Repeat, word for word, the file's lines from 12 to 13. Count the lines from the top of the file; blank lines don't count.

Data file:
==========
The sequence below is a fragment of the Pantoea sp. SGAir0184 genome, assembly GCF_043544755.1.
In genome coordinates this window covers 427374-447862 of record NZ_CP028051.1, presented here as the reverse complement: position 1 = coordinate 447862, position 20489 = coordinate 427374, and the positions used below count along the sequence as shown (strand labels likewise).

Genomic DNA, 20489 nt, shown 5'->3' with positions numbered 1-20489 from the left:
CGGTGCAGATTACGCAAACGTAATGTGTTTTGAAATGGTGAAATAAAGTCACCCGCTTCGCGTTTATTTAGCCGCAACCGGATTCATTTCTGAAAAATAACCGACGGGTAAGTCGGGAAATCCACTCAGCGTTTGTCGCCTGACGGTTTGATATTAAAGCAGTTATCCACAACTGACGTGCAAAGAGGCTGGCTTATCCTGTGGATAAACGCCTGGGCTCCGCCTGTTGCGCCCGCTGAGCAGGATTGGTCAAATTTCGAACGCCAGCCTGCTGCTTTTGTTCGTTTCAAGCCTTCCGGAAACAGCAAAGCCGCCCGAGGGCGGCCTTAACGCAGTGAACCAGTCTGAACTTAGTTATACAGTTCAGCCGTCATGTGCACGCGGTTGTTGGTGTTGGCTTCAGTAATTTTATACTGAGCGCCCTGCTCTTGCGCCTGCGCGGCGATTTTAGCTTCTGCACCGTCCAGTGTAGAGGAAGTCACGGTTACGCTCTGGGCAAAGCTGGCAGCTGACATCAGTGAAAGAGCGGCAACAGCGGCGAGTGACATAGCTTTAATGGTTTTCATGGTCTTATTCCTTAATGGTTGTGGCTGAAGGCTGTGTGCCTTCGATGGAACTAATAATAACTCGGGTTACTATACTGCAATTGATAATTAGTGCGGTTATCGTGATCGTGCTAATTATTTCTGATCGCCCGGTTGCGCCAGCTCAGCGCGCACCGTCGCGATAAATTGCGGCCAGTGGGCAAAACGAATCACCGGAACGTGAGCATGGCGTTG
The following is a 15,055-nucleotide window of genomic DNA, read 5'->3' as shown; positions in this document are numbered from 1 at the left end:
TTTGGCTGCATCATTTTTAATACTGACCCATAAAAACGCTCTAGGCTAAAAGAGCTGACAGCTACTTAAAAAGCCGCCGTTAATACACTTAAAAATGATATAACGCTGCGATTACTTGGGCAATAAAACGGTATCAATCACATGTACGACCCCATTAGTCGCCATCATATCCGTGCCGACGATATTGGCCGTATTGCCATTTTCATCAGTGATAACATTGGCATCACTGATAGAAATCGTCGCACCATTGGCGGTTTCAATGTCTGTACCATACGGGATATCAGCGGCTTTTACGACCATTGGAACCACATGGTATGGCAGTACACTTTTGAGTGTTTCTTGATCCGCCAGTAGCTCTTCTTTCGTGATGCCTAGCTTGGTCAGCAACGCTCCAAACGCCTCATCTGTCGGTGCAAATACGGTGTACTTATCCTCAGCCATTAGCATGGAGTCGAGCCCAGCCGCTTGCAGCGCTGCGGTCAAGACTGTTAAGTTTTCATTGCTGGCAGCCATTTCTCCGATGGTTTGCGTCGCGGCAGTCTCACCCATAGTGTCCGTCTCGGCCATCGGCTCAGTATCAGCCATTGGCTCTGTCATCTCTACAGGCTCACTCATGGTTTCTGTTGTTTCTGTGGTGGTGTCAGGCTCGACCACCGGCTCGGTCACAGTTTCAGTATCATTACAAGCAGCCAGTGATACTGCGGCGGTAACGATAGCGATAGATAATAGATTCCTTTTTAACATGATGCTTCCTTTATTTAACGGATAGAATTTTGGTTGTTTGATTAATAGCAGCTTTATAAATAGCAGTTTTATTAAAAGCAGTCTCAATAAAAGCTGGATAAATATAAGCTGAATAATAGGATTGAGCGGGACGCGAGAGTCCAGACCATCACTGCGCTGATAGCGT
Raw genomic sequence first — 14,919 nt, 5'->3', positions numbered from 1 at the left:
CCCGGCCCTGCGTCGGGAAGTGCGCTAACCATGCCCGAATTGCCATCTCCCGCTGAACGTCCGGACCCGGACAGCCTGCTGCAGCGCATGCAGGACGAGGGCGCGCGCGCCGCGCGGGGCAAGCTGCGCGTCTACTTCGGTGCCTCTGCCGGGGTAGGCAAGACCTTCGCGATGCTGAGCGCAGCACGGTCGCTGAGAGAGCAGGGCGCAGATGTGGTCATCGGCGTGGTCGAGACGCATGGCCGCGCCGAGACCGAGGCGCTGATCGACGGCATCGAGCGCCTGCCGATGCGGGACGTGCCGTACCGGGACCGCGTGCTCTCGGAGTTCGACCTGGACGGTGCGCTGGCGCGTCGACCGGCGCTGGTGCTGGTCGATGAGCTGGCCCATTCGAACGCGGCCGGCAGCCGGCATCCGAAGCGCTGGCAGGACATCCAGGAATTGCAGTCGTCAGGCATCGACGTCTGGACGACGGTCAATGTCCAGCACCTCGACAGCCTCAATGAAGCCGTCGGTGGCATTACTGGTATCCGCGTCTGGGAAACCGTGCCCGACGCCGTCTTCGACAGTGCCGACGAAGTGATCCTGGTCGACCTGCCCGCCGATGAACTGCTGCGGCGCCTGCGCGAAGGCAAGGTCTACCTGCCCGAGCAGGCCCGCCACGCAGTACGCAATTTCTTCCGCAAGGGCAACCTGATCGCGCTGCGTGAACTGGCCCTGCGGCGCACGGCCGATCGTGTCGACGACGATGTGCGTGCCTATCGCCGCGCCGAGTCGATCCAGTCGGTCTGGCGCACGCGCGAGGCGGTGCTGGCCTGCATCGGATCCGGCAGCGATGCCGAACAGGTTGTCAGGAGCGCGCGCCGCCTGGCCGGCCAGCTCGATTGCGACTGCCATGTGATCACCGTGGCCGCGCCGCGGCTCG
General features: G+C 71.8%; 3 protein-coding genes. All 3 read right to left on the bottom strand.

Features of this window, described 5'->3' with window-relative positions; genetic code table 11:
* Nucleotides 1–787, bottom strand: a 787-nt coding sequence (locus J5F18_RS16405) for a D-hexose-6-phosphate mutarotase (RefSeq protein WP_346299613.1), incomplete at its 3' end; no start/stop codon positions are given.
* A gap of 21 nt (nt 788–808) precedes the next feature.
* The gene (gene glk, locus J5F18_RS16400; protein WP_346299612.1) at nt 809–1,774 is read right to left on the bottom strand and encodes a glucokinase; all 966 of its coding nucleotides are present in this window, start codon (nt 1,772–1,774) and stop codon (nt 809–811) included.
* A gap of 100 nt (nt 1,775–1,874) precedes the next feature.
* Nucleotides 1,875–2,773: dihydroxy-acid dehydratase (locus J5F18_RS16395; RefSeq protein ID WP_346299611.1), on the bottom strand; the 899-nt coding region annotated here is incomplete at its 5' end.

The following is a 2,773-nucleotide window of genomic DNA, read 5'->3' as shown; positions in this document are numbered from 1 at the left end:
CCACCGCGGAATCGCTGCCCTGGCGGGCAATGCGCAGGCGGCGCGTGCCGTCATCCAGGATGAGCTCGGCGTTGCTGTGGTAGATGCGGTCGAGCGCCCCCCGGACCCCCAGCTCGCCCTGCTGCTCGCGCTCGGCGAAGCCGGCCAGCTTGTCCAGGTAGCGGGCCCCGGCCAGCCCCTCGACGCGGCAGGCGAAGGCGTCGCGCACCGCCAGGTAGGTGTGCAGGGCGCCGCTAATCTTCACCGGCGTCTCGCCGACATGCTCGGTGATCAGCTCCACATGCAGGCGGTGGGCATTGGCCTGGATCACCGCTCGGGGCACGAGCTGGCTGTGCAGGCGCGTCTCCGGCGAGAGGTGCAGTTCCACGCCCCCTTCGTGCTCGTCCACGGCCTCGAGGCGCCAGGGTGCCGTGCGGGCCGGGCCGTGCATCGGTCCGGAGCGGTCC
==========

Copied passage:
* A gap of 21 nt (nt 788–808) precedes the next feature.
* The gene (gene glk, locus J5F18_RS16400; protein WP_346299612.1) at nt 809–1,774 is read right to left on the bottom strand and encodes a glucokinase; all 966 of its coding nucleotides are present in this window, start codon (nt 1,772–1,774) and stop codon (nt 809–811) included.